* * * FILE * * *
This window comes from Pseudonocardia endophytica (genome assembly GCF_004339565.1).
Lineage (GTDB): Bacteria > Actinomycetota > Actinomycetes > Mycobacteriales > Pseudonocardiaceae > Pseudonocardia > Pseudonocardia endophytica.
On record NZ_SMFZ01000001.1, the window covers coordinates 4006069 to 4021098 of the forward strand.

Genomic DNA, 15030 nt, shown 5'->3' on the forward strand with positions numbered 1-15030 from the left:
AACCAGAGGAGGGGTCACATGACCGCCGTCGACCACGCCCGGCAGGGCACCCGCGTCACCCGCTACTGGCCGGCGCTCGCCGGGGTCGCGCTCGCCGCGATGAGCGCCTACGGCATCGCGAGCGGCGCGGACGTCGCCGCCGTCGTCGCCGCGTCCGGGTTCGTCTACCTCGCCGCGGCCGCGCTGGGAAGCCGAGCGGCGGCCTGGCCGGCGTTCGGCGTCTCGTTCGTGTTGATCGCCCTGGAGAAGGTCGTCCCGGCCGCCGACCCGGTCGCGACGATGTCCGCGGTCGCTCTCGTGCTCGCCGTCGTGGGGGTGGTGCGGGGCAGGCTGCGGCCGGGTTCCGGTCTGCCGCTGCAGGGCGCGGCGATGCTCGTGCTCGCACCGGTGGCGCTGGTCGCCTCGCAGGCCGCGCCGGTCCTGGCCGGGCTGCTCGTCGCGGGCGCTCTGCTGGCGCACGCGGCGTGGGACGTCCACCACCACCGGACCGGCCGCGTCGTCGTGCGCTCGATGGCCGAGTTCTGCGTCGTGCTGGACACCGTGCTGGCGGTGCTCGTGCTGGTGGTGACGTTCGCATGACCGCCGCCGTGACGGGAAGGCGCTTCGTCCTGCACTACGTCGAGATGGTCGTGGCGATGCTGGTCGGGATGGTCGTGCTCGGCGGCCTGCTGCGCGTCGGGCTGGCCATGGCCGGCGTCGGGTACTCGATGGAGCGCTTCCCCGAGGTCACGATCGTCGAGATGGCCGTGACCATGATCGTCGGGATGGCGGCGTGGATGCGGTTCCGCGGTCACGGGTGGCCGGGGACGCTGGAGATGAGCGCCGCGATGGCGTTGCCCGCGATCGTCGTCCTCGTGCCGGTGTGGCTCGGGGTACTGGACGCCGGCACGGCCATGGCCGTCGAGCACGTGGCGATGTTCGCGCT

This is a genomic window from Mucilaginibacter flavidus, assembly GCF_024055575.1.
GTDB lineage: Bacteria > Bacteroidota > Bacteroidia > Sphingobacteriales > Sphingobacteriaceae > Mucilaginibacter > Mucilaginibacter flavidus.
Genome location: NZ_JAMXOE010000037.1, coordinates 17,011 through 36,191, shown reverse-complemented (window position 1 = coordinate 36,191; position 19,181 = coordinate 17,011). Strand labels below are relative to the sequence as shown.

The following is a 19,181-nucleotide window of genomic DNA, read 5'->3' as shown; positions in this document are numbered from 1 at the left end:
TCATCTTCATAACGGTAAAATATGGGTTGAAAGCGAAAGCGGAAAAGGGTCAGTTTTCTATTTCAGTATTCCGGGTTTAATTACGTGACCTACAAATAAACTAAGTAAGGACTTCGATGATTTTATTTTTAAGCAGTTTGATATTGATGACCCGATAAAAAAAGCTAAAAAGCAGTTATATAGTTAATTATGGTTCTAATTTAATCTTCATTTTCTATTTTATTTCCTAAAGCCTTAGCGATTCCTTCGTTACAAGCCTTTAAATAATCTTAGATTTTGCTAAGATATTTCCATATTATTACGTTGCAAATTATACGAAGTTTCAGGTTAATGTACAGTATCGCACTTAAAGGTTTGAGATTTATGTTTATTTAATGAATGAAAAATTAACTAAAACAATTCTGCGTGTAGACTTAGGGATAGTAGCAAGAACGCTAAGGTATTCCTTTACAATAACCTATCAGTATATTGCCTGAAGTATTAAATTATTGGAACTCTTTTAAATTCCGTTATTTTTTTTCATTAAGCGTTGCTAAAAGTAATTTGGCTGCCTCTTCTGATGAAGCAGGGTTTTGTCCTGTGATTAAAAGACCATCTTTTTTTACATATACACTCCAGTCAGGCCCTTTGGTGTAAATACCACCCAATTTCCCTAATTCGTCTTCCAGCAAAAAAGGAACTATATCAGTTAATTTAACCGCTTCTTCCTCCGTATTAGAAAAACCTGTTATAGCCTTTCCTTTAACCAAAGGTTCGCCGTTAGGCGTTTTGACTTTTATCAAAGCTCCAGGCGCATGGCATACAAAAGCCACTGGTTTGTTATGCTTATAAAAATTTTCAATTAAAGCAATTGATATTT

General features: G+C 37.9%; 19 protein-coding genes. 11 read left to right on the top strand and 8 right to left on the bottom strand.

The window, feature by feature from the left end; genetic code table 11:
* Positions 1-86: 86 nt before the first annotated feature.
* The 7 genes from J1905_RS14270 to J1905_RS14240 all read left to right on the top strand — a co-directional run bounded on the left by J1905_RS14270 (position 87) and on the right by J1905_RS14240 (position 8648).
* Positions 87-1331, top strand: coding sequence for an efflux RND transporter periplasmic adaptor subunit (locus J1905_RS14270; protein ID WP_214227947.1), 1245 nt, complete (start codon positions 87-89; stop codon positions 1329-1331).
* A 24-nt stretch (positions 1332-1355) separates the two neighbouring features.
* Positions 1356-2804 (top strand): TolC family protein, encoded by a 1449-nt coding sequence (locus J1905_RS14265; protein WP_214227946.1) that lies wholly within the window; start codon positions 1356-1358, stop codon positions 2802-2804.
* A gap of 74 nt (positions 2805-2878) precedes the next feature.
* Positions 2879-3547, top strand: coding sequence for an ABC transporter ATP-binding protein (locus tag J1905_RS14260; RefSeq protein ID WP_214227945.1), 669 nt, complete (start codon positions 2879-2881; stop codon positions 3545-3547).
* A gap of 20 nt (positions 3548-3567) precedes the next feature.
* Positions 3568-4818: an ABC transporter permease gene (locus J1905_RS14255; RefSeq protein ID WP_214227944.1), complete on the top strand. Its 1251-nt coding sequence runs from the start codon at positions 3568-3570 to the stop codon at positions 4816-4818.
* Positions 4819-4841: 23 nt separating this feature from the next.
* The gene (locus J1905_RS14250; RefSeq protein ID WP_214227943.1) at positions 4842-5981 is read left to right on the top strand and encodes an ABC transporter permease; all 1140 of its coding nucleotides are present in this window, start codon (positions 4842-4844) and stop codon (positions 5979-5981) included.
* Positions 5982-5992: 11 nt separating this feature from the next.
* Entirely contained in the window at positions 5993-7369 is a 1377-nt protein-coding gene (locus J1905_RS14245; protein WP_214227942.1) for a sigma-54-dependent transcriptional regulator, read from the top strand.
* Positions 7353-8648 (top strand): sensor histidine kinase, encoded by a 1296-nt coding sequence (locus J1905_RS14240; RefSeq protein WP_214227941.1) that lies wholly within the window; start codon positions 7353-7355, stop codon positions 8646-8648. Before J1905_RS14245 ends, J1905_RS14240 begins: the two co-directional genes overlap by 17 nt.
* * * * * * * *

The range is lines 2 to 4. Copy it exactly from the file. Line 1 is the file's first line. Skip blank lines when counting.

Lineage (GTDB): Bacteria > Actinomycetota > Actinomycetes > Mycobacteriales > Pseudonocardiaceae > Pseudonocardia > Pseudonocardia endophytica.
On record NZ_SMFZ01000001.1, the window covers coordinates 4006069 to 4021098 of the forward strand.

Genomic DNA, 15030 nt, shown 5'->3' on the forward strand with positions numbered 1-15030 from the left: